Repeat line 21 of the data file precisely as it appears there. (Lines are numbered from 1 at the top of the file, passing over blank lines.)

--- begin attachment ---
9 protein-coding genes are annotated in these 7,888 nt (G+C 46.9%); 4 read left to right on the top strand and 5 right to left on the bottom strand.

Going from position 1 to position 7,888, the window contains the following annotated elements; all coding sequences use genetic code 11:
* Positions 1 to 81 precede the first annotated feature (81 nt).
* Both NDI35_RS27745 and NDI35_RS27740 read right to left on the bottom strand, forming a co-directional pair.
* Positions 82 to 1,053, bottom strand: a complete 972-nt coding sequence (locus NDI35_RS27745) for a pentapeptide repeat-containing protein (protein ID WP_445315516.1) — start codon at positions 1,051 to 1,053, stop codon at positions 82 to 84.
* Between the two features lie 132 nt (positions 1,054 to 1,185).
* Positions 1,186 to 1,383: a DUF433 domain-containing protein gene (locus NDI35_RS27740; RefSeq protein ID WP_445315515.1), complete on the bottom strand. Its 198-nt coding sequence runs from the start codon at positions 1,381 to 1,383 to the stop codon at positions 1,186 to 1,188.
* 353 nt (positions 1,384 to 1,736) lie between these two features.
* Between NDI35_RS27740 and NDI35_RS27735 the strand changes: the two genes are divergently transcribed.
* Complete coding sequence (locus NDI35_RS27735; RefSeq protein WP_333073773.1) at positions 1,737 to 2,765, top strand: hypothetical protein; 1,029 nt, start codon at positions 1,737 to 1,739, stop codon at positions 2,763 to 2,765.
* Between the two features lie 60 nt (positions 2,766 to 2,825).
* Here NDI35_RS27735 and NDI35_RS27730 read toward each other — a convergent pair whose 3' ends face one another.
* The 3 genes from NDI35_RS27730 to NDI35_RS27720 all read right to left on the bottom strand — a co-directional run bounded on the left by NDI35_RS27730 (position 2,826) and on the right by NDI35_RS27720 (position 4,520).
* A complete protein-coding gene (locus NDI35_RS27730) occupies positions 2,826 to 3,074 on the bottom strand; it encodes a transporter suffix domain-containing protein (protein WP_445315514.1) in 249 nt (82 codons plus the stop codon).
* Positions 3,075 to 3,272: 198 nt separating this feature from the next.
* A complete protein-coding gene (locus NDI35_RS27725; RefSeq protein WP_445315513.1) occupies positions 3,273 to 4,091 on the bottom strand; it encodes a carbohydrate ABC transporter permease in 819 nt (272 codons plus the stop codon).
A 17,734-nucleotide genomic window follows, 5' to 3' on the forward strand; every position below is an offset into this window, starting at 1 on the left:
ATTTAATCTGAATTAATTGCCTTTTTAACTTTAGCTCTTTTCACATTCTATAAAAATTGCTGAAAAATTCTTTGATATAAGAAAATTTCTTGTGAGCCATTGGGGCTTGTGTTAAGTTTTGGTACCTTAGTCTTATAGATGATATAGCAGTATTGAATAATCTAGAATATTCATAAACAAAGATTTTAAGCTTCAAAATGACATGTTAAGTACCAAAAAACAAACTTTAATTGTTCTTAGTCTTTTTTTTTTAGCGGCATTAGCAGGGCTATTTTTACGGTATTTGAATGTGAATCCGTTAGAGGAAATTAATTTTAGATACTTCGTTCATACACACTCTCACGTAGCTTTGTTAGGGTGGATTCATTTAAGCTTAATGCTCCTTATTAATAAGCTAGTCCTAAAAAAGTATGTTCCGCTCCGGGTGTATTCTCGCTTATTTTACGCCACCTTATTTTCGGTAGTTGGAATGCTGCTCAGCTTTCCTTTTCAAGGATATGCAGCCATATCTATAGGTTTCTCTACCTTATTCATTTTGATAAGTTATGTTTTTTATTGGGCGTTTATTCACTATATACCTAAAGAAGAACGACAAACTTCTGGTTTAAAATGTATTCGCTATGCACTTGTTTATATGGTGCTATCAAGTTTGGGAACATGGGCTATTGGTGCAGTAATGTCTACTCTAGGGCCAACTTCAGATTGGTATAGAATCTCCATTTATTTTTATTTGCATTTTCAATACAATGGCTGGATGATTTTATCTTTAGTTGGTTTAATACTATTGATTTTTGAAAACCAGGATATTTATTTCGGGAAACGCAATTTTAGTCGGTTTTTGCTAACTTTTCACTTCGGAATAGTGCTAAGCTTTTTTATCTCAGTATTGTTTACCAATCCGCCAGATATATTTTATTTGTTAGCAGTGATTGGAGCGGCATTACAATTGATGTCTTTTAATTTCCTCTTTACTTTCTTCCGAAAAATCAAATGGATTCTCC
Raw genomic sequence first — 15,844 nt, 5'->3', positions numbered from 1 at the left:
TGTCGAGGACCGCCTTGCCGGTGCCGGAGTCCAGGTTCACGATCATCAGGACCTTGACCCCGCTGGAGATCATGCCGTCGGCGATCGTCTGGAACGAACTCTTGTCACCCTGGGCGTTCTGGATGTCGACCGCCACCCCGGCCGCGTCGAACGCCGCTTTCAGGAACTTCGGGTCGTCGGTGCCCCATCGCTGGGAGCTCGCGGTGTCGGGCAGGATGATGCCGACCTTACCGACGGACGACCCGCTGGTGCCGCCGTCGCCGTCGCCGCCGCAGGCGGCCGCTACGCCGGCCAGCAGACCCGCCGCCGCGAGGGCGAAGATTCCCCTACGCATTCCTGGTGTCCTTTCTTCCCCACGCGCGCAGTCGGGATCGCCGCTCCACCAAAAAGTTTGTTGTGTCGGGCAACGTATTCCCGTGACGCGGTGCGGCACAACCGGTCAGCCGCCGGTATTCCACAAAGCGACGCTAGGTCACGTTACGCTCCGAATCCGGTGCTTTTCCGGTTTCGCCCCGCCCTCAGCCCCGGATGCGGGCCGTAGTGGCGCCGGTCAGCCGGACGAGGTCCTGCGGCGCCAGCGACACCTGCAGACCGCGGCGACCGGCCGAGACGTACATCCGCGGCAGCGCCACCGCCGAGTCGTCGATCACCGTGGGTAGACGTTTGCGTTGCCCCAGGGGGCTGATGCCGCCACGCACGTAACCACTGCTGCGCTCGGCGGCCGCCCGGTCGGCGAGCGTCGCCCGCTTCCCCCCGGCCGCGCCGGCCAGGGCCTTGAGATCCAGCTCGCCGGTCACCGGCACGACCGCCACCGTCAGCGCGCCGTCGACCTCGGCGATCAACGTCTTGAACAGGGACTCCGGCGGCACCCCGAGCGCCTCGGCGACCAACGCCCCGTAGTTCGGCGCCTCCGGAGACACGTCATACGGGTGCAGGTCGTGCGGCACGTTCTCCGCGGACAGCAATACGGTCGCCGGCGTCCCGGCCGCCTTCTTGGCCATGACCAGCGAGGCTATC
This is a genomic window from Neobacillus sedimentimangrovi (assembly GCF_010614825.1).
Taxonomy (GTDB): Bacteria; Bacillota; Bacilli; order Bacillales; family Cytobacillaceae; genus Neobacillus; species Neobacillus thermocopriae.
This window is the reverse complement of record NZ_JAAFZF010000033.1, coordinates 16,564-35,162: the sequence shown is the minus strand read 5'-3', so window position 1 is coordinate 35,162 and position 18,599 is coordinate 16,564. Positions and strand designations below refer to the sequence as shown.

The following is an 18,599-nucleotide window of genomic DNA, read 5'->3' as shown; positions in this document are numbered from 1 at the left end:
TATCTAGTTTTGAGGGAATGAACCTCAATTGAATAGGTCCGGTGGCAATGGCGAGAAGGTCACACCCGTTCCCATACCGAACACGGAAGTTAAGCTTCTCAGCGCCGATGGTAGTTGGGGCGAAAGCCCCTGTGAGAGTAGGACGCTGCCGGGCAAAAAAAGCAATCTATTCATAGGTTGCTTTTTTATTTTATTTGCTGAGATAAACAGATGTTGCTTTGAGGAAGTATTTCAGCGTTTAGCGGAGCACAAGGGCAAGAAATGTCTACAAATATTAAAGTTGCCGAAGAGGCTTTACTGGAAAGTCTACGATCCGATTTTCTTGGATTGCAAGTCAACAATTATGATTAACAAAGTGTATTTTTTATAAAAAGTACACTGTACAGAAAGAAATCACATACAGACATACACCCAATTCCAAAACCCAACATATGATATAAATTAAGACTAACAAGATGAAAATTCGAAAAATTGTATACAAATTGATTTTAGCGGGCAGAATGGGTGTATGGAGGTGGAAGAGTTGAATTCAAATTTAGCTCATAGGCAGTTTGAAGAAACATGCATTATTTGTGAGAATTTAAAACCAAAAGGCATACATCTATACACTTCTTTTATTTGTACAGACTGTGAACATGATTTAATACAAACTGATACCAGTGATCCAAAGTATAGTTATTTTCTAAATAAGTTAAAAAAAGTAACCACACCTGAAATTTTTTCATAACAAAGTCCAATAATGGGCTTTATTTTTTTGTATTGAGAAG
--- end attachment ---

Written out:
This is a genomic window from Neobacillus sedimentimangrovi (assembly GCF_010614825.1).